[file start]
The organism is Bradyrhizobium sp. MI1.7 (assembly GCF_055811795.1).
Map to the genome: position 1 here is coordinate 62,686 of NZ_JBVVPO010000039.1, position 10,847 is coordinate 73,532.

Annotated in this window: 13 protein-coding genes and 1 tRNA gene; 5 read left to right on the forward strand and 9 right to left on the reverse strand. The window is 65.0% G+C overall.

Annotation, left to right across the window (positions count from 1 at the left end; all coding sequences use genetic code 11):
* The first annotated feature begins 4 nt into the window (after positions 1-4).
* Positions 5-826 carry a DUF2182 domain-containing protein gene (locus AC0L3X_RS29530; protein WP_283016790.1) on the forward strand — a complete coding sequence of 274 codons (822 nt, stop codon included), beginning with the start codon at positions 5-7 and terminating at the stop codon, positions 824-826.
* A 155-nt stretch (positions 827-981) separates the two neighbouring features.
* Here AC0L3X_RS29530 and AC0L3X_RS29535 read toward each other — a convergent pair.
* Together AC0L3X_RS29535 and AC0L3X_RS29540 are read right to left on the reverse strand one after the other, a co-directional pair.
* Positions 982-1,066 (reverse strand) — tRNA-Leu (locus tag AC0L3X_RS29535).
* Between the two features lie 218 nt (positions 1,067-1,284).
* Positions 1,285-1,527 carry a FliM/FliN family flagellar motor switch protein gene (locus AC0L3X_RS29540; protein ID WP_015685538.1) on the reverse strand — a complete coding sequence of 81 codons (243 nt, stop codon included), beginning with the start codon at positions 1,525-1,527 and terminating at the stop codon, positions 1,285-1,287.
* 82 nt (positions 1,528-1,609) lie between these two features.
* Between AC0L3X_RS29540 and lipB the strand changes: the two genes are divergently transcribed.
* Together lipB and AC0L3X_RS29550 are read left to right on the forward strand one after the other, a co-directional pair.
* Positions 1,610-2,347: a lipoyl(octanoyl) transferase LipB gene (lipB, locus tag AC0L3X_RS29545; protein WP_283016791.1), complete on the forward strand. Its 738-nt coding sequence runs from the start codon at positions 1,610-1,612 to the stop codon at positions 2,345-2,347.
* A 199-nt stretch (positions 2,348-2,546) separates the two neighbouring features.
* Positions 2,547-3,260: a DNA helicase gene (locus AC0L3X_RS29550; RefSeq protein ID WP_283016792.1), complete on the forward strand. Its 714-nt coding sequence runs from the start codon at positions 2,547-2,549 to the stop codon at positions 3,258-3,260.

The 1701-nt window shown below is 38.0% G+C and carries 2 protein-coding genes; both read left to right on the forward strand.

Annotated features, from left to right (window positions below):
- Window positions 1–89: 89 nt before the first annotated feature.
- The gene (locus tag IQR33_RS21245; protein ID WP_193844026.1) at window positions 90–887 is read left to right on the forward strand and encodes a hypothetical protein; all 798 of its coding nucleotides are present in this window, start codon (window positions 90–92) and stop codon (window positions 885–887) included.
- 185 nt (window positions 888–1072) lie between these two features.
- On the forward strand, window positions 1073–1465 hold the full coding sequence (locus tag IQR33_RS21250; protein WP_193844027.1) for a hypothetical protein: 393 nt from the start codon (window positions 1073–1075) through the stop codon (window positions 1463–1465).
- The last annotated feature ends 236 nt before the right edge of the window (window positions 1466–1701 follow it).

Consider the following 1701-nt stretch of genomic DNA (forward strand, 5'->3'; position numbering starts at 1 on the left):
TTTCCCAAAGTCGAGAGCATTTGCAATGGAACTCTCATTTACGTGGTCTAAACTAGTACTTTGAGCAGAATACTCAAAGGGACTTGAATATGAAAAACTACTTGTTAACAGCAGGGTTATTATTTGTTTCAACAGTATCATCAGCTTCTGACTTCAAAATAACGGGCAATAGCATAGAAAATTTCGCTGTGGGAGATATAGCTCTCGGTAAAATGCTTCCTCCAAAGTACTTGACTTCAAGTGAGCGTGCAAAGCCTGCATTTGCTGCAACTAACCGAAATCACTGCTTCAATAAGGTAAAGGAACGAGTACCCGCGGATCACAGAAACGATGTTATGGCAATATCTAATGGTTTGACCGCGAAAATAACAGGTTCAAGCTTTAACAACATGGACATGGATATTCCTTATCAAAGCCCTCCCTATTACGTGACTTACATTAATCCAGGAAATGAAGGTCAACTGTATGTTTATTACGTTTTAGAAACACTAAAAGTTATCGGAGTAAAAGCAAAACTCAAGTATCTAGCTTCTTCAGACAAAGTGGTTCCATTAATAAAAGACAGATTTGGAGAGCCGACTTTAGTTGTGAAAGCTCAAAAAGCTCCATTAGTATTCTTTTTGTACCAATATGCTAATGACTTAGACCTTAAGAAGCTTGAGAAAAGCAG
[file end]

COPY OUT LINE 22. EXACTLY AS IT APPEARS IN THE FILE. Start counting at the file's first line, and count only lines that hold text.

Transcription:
- The gene (locus tag IQR33_RS21245; protein ID WP_193844026.1) at window positions 90–887 is read left to right on the forward strand and encodes a hypothetical protein; all 798 of its coding nucleotides are present in this window, start codon (window positions 90–92) and stop codon (window positions 885–887) included.